In several cases, tested VLSFO samples recorded a sulfur content exceeding the mandatory allowable 0.50%m/m set by IMO 2020
Since the IMO 2020 implementation, there has been “confusion and frustration” as to whether the ISO 4259 upper limit of 0.53%mm still applies or not
If sulfur content is found to exceed 0.53%m/m, the source of contamination must be detailed, and evidence provided indicating all possible steps were taken to ensure compliance
Mitigating the risk of loading non-compliant fuel begins with sourcing and purchasing compliant fuel oil and reducing the risk of poor quality fuel oil being delivered to the vessel
There has been “confusion and frustration” over excessive sulfur found in some very low sulfur fuel oils (VLSFO) used by ships complying with the International Maritime Organization’s (IMO) sulfur policy, reports a testing company.
In a technical bulletin issued last December, Maritec Laboratories Pte Ltd reported several cases where tested VLSFO manifold samples have recorded a sulfur content of between 0.51% to 0.53% mass by mass (m/m), exceeding the mandatory allowable 0.50%m/m.
These cases account for about 1.23% of VLSFOs tested to date, said the Singapore-based test and research facility.
According to Maritec, since the implementation of the sulfur cap, also called IMO 2020, there has been “confusion and frustration” as to whether the ISO 4259 upper limit of 0.53%mm still applies or not.
ISO 4259 requires that the supplier must not obtain a test result over the required specification limit value.
Maritec vice president for business development John Ren Di said: “Given that there will be variability between test results, even from identical samples tested in the same lab, it raises the question: when does an individual test result indicate that the tested VLSFO fuel is compliant?”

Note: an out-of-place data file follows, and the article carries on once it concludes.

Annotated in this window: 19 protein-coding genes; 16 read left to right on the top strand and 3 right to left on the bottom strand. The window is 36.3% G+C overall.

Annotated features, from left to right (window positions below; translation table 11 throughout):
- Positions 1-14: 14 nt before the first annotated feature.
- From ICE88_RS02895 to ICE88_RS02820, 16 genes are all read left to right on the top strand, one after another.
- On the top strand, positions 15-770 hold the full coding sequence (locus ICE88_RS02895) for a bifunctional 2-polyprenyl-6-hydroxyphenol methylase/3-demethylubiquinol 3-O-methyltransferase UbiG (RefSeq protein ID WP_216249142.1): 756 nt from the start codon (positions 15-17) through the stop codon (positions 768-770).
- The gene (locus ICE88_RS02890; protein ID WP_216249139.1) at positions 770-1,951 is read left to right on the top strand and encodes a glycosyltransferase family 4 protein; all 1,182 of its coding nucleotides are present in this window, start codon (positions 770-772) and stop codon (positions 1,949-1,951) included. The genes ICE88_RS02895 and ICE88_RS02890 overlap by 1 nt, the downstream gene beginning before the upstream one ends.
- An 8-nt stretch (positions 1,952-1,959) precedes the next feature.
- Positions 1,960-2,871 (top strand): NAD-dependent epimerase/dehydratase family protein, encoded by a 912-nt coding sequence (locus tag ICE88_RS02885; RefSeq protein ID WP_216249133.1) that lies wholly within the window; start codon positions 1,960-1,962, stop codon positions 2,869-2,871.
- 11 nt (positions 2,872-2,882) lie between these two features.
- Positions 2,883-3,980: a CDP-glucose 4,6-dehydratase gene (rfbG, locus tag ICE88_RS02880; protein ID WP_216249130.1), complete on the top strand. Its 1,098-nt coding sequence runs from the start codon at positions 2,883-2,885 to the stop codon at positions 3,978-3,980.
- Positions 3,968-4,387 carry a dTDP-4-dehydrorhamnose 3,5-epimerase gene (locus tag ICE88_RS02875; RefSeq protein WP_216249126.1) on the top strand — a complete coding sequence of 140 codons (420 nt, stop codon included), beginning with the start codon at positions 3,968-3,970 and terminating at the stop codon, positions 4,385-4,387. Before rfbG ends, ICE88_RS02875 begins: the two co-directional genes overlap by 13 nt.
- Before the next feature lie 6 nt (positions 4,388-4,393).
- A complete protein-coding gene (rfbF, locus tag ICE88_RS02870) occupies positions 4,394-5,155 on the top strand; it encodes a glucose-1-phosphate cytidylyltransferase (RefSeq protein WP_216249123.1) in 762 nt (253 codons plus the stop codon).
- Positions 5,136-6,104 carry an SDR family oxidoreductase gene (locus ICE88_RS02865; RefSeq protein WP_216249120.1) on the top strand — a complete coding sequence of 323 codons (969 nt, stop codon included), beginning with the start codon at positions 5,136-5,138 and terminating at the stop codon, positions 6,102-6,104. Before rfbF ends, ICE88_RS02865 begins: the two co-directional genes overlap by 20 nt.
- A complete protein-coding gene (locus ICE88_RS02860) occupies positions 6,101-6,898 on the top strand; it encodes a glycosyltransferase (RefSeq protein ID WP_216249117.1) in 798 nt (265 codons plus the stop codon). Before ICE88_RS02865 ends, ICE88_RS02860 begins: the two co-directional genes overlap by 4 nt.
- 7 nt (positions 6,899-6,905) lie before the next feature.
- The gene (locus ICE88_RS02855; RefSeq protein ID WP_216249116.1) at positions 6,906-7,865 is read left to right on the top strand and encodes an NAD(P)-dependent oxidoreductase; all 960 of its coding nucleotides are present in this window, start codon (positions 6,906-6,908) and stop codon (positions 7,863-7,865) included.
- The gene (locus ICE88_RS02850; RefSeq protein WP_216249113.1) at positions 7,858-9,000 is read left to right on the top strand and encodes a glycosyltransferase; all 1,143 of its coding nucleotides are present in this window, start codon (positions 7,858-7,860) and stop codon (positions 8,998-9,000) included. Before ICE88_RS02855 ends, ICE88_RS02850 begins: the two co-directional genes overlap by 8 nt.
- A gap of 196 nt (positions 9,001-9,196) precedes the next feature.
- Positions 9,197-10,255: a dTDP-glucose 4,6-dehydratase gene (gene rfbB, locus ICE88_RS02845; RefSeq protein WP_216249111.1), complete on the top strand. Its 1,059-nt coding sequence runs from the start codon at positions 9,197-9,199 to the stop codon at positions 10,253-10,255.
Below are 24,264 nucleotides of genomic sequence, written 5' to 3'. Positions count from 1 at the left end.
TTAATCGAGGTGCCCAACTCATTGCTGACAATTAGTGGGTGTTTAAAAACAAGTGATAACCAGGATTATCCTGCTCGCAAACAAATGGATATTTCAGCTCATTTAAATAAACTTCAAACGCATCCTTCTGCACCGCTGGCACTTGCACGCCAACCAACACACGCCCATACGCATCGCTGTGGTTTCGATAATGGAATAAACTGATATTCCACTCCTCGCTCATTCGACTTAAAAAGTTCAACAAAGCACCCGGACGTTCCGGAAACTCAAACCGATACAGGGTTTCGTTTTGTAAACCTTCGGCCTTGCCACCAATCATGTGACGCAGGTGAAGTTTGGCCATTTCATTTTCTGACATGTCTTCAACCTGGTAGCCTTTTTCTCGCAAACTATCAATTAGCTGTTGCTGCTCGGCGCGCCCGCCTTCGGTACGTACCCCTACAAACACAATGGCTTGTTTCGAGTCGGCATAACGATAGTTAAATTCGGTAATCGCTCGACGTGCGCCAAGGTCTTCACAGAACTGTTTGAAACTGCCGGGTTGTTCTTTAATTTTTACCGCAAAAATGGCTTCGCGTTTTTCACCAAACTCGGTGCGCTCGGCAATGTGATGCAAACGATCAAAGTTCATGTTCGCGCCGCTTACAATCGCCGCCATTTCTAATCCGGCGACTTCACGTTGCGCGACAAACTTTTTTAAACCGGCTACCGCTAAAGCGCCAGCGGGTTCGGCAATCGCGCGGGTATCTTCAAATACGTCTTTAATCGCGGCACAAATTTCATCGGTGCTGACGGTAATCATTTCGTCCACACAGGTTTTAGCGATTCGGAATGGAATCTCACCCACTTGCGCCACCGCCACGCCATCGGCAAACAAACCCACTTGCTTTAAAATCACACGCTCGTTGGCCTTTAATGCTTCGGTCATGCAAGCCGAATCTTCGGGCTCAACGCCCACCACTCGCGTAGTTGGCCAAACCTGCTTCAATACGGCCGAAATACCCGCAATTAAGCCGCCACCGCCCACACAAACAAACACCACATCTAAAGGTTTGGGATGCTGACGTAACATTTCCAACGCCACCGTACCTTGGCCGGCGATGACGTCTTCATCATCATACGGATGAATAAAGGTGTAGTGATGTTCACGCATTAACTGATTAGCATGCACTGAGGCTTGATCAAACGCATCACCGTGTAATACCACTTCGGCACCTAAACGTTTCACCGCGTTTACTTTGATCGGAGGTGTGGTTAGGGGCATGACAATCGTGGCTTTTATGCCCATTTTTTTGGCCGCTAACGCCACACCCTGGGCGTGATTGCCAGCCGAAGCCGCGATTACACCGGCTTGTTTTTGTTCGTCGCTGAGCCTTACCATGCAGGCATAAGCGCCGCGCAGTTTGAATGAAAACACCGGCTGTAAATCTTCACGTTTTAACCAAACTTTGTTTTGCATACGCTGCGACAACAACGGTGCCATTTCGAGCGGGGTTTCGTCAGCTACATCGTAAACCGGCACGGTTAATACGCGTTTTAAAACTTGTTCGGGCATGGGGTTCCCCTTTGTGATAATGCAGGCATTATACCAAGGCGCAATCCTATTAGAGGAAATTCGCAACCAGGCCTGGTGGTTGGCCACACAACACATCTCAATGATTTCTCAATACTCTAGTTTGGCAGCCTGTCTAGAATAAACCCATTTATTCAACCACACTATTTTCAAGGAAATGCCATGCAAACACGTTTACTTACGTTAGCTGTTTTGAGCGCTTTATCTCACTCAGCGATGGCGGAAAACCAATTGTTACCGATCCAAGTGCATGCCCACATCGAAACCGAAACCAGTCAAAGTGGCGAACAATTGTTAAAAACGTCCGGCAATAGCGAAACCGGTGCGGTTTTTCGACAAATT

“IMO has adopted a 95% confidence testing boundary which is given by ISO 4259 as 0.59 times the reproducibility value R (expressed as 0.59R). However, this applies only to in-use and onboard samples and not the sample taken at the manifold,” he added.
The company emphasized that in-use and on-board samples cannot exceed the maximum limit of 0.53%m/m. If sulfur content is found to exceed 0.53%m/m, then the source of contamination must be detailed, and evidence provided indicating that all possible steps were taken to ensure compliance.
In-use sample is defined as the sample of fuel oil in use on a ship. It can for example be drawn from the fuel oil line between the service tank and an auxiliary engine.
On-board sample is defined as the sample of fuel oil intended to be used or carried for use on board a ship. It is drawn directly or indirectly from fuel oil tanks.
Maritec advises shipowners to take steps to ensure they meet IMO 2020 fuel testing requirements following the reports of excessive sulfur in some VLSFOs.
“It would be prudent for vessel staff to witness and document sampling and sealing by Port State Control Inspectors,” said Ren Di. “Ideally, they should take representative samples of their own and countersealed by the sampling inspector for independent verification in case of dispute.”
Maritec also recommends that, in addition to routine full analysis on new bunker samples, crew also take on-board and in-use samples.
“There is always a possibility of loading non-compliant fuel on-board. Mitigating this risk begins with sourcing and purchasing compliant fuel oil and reducing the risk of poor quality fuel oil being delivered to the vessel,” said Ren Di.
“Knowing the appropriate limits at each stage of the process will help keep vessels compliant and operating in line with IMO’s objective to reduce air pollution and protect the environment.”
Marpol Annex VI amendments for fuel oil sampling are expected to enter into force on April 1, 2022.
Photo by HenSti